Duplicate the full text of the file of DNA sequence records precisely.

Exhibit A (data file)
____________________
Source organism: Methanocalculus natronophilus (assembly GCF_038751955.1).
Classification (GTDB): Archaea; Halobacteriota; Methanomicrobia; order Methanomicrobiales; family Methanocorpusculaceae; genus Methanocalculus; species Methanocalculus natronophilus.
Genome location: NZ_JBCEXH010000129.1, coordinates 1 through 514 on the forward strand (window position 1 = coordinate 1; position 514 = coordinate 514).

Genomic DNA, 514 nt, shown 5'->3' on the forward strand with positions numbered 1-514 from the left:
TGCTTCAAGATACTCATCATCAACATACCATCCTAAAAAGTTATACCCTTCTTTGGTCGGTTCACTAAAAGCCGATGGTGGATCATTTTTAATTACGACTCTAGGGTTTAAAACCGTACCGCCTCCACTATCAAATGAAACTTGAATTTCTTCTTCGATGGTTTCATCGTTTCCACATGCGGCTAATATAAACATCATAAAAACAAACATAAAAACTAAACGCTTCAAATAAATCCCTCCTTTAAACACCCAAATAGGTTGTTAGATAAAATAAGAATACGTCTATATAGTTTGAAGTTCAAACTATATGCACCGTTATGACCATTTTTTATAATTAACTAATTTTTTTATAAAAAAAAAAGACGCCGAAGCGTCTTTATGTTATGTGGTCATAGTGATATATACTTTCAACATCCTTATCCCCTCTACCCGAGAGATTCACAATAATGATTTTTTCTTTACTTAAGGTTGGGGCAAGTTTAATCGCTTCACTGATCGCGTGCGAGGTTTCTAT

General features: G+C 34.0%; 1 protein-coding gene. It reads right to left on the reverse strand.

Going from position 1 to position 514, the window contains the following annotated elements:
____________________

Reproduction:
Source organism: Methanocalculus natronophilus (assembly GCF_038751955.1).
Classification (GTDB): Archaea; Halobacteriota; Methanomicrobia; order Methanomicrobiales; family Methanocorpusculaceae; genus Methanocalculus; species Methanocalculus natronophilus.
Genome location: NZ_JBCEXH010000129.1, coordinates 1 through 514 on the forward strand (window position 1 = coordinate 1; position 514 = coordinate 514).

Genomic DNA, 514 nt, shown 5'->3' on the forward strand with positions numbered 1-514 from the left:
TGCTTCAAGATACTCATCATCAACATACCATCCTAAAAAGTTATACCCTTCTTTGGTCGGTTCACTAAAAGCCGATGGTGGATCATTTTTAATTACGACTCTAGGGTTTAAAACCGTACCGCCTCCACTATCAAATGAAACTTGAATTTCTTCTTCGATGGTTTCATCGTTTCCACATGCGGCTAATATAAACATCATAAAAACAAACATAAAAACTAAACGCTTCAAATAAATCCCTCCTTTAAACACCCAAATAGGTTGTTAGATAAAATAAGAATACGTCTATATAGTTTGAAGTTCAAACTATATGCACCGTTATGACCATTTTTTATAATTAACTAATTTTTTTATAAAAAAAAAAGACGCCGAAGCGTCTTTATGTTATGTGGTCATAGTGATATATACTTTCAACATCCTTATCCCCTCTACCCGAGAGATTCACAATAATGATTTTTTCTTTACTTAAGGTTGGGGCAAGTTTAATCGCTTCACTGATCGCGTGCGAGGTTTCTAT

General features: G+C 34.0%; 1 protein-coding gene. It reads right to left on the reverse strand.

Going from position 1 to position 514, the window contains the following annotated elements: